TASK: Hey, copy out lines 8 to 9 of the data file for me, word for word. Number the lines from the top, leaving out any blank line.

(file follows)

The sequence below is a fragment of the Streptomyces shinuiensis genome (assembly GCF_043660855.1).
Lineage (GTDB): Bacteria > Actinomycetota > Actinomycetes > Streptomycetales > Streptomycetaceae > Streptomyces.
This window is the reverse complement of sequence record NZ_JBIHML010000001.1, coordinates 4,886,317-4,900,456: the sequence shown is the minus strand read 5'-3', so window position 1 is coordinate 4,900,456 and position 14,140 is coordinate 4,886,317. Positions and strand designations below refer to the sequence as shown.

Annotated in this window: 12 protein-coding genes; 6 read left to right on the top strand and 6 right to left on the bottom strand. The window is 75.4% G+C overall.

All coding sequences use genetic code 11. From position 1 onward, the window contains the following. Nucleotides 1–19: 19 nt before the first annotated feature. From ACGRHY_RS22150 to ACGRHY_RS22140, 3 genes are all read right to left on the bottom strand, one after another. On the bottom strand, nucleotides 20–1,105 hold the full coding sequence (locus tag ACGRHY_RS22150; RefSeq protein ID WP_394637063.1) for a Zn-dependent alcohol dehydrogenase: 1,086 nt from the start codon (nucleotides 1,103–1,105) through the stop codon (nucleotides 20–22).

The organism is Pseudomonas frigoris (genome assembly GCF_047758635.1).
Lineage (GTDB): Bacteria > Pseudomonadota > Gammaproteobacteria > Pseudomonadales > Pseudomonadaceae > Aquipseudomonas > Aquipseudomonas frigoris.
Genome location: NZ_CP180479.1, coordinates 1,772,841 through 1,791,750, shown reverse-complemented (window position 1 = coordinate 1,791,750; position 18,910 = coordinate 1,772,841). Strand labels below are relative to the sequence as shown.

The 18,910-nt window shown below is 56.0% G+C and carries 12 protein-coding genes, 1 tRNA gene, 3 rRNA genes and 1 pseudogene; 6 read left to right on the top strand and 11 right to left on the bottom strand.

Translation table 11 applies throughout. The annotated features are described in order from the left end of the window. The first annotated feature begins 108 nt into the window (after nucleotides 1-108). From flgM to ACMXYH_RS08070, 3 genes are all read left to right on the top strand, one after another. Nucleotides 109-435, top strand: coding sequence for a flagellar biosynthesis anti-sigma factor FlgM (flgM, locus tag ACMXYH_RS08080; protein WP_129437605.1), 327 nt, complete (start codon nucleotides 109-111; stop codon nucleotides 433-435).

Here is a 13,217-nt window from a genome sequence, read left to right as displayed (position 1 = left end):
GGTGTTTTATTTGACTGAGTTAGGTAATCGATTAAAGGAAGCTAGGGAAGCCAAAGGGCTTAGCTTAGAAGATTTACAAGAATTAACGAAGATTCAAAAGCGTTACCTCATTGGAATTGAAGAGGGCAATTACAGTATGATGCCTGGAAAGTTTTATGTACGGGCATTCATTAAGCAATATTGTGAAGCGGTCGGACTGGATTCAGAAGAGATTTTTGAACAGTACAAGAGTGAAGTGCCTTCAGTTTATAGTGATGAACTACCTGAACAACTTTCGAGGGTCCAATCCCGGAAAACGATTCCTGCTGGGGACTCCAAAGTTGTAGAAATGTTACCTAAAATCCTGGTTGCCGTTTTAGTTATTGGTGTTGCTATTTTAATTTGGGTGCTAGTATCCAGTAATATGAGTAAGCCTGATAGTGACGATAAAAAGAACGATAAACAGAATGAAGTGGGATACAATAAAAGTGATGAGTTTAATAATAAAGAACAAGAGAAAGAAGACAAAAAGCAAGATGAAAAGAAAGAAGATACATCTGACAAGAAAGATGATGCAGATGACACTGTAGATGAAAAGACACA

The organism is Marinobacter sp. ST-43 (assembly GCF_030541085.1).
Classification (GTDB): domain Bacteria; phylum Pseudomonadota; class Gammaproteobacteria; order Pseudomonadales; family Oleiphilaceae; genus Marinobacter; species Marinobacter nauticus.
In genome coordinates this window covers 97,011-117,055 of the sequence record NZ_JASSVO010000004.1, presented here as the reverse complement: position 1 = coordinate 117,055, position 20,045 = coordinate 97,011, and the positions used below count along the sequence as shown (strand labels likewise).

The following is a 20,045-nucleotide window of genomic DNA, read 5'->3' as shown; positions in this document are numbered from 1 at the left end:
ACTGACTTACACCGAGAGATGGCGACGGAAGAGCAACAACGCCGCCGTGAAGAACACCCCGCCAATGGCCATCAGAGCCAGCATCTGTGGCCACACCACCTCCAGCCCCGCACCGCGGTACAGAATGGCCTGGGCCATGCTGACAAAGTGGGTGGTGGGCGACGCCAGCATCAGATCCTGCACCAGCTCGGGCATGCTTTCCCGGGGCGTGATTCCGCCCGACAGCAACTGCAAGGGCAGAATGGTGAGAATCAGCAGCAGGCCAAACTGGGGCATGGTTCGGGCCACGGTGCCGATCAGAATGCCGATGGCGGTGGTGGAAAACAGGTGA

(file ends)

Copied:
Genome location: NZ_CP180479.1, coordinates 1,772,841 through 1,791,750, shown reverse-complemented (window position 1 = coordinate 1,791,750; position 18,910 = coordinate 1,772,841). Strand labels below are relative to the sequence as shown.

The 18,910-nt window shown below is 56.0% G+C and carries 12 protein-coding genes, 1 tRNA gene, 3 rRNA genes and 1 pseudogene; 6 read left to right on the top strand and 11 right to left on the bottom strand.